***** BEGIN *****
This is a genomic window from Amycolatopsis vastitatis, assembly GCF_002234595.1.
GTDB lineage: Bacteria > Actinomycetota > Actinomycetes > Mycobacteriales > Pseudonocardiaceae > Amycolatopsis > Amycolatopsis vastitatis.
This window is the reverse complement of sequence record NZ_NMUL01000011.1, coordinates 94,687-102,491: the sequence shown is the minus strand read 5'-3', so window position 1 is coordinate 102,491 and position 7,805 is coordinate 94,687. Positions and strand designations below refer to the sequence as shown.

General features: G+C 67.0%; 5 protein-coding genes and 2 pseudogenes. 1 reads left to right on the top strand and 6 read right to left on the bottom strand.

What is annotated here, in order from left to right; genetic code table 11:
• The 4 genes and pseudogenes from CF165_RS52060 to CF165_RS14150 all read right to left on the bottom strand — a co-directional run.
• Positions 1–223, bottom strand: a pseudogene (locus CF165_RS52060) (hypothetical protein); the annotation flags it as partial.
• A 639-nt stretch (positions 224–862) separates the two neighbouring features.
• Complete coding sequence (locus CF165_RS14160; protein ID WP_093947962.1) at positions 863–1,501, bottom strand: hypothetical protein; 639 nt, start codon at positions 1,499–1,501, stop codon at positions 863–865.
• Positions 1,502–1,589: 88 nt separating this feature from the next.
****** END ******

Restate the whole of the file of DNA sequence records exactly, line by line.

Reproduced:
This is a genomic window from Amycolatopsis vastitatis, assembly GCF_002234595.1.
GTDB lineage: Bacteria > Actinomycetota > Actinomycetes > Mycobacteriales > Pseudonocardiaceae > Amycolatopsis > Amycolatopsis vastitatis.
This window is the reverse complement of sequence record NZ_NMUL01000011.1, coordinates 94,687-102,491: the sequence shown is the minus strand read 5'-3', so window position 1 is coordinate 102,491 and position 7,805 is coordinate 94,687. Positions and strand designations below refer to the sequence as shown.

General features: G+C 67.0%; 5 protein-coding genes and 2 pseudogenes. 1 reads left to right on the top strand and 6 read right to left on the bottom strand.

What is annotated here, in order from left to right; genetic code table 11:
• The 4 genes and pseudogenes from CF165_RS52060 to CF165_RS14150 all read right to left on the bottom strand — a co-directional run.
• Positions 1–223, bottom strand: a pseudogene (locus CF165_RS52060) (hypothetical protein); the annotation flags it as partial.
• A 639-nt stretch (positions 224–862) separates the two neighbouring features.
• Complete coding sequence (locus CF165_RS14160; protein ID WP_093947962.1) at positions 863–1,501, bottom strand: hypothetical protein; 639 nt, start codon at positions 1,499–1,501, stop codon at positions 863–865.
• Positions 1,502–1,589: 88 nt separating this feature from the next.